Another planning error which some advisors make with higher net-worth individuals is plugging up too much money in insurance products because they ‘do the work’ for advisors. I tend to keep fixed and variable annuity allocations to around 20% or less of a client’s total investable assets. Annuity products are always good talking points and often an ‘easy sell’ because they provide guarantees during turbulent and volatile environments such as the one we’re currently in. That being said, each client has different needs and figuring them out should always be a priority over product recommendations. Obviously investors and their advisors should have a detailed dialogue about the individual risks, fees, expenses, etc. inherent in each investment product and strategy before deciding on a strategy.
Question or comments? Please e-mail me for further honest discussion.
Financial planning fees are disclosed via the Form ADV, which you will receive upon engaging in a fee-based management relationship.
Investing in mutual funds involves risk, including possible loss of principal.
Variable annuities are long-term investments designed for retirement. The value of the variable investment options will fluctuate and when redeemed, may be worth more or less than the original cost. Variable annuities are sold by prospectus. For more complete information about underlying fund investment objectives, risk, charges, limitations and expenses, please read the prospectus carefully before investing or sending in money.
Guarantees are subject to the claims-paying ability of the issuing insurance company. CD’s are FDIC insured and offer a fixed rate of return if held to maturity. Annuities are not FDIC insured.
The enhanced income benefit is based upon the claims paying ability of the issuing insurance company and does not apply to the contract value which fluctuates daily. There may be an additional cost for income benefit features of some variable annuities, and depending on the performance of the investment option(s) selected, the contract value at the time of annuitization could be such that the investor would incur a higher expense with the income benefit feature without receiving any explicit benefit.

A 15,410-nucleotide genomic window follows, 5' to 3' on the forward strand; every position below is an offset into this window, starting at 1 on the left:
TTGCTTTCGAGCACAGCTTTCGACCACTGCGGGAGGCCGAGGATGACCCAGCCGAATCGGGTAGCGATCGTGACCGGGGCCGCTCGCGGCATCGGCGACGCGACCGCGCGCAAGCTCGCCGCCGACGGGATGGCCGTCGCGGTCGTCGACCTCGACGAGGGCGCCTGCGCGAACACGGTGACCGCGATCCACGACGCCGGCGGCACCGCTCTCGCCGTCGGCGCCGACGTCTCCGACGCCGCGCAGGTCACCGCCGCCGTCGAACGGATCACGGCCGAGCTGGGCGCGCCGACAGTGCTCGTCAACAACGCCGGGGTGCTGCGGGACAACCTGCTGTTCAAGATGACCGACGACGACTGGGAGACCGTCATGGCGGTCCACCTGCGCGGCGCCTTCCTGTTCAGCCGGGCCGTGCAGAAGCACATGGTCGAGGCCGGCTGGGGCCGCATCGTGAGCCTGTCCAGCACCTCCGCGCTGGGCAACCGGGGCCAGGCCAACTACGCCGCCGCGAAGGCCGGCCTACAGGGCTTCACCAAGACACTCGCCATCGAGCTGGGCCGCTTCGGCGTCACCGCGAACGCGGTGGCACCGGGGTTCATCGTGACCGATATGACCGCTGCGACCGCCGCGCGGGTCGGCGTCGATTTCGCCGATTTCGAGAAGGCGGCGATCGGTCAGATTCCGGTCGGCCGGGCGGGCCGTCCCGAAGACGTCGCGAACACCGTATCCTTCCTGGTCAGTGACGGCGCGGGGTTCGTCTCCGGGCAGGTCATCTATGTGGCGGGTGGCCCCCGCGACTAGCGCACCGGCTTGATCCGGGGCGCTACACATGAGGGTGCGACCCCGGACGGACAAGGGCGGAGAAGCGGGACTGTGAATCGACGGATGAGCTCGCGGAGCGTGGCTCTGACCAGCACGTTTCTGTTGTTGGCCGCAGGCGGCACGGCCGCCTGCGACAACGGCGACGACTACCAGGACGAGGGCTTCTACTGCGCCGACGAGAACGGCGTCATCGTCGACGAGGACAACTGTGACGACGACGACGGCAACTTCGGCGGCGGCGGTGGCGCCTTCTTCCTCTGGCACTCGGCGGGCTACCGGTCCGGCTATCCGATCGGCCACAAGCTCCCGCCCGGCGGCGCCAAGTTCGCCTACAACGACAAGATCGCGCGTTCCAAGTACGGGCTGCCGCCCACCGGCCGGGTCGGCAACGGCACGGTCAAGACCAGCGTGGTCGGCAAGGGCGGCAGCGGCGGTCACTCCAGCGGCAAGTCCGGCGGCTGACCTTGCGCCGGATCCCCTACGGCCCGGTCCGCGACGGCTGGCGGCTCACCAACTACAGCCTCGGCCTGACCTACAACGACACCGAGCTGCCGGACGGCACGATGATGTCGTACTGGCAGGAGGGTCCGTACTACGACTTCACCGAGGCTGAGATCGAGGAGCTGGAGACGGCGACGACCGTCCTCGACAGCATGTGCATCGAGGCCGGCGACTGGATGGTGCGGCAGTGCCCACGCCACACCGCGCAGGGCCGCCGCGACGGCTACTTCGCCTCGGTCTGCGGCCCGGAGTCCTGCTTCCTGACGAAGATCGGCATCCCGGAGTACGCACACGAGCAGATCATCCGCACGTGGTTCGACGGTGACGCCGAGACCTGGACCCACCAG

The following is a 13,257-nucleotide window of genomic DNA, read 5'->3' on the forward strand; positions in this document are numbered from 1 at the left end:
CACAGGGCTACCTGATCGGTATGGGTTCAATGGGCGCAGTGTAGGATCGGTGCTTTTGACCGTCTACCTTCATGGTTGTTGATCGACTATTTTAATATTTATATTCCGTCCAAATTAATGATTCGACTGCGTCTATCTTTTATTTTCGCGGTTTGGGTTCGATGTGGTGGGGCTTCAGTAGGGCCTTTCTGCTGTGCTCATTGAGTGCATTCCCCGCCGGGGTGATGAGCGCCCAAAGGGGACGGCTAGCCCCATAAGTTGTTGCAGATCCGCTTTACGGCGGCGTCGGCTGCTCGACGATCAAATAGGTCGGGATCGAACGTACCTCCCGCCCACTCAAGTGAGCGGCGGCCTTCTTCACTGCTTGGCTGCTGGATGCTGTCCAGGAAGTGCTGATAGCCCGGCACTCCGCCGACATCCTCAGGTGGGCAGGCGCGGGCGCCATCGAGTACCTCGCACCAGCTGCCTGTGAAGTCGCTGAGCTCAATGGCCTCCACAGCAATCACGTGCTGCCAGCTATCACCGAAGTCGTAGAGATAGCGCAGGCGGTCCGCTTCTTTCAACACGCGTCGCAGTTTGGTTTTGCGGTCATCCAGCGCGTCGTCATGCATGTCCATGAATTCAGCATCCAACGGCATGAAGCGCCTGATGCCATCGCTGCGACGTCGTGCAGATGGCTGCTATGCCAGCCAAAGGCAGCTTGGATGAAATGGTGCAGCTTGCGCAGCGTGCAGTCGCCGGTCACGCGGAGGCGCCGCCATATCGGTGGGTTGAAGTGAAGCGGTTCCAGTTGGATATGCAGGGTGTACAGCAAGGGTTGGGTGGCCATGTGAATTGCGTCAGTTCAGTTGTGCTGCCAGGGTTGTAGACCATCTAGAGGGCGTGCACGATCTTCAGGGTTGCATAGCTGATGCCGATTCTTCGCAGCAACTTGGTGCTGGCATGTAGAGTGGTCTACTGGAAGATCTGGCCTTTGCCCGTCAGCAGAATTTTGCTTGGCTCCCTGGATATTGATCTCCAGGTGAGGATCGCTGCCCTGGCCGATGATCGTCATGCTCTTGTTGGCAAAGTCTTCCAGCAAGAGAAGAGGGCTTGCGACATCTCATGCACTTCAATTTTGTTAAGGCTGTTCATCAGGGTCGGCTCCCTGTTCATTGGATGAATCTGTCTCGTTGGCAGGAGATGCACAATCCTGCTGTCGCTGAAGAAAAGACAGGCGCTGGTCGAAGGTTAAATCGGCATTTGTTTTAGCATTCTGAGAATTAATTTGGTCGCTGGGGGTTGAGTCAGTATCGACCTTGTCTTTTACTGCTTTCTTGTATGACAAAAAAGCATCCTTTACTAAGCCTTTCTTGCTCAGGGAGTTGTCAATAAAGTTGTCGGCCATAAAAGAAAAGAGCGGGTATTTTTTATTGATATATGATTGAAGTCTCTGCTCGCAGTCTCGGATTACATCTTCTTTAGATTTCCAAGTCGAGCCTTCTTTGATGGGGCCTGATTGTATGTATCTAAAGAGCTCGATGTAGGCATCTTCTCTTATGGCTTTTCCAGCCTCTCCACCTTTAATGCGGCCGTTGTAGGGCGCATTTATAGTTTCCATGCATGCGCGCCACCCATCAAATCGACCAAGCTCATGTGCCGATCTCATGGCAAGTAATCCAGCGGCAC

*Equity-based ETFs are subject to risks similar to those of stocks; fixed income ETFs are subject to risks similar to those of bonds. Investment returns will fluctuate and are subject to market volatility. Shares may be worth more or less than their original cost when sold. Foreign investments have unique and greater risks than domestic investments. Past performance is no guarantee of future results.
Although exchange-traded funds are designed to provide investment results that generally correspond to the price and yield performance of their respective underlying indexes, the trusts may not be able to exactly replicate the performance of the indexes because of trust expenses and other factors.
Keep in mind that there are many distinctions between mutual funds and variable annuities. For instance, mutual funds serve various short and long-term financial needs, while variable annuities are designed specifically for long-term retirement savings. Unlike mutual funds, variable annuities include insurance features for which you pay certain fees and charges, including mortality and expense charges and a contract administration fee. Mutual funds and variable annuities are taxed in different ways. Mutual funds and variable annuities each have unique features, benefits and charges, and you should discuss the appropriateness of any investment for your particular situation with a qualified investment representative.
Securities and certain investment advisory services offered through: First Allied Securities, Inc., a registered Broker/Dealer. Member: FINRA/SIPC. Premier Financial Advisors, Inc. is a Registered Investment Advisor. First Allied Securities & Premier Financial Advisors are not affiliated entities.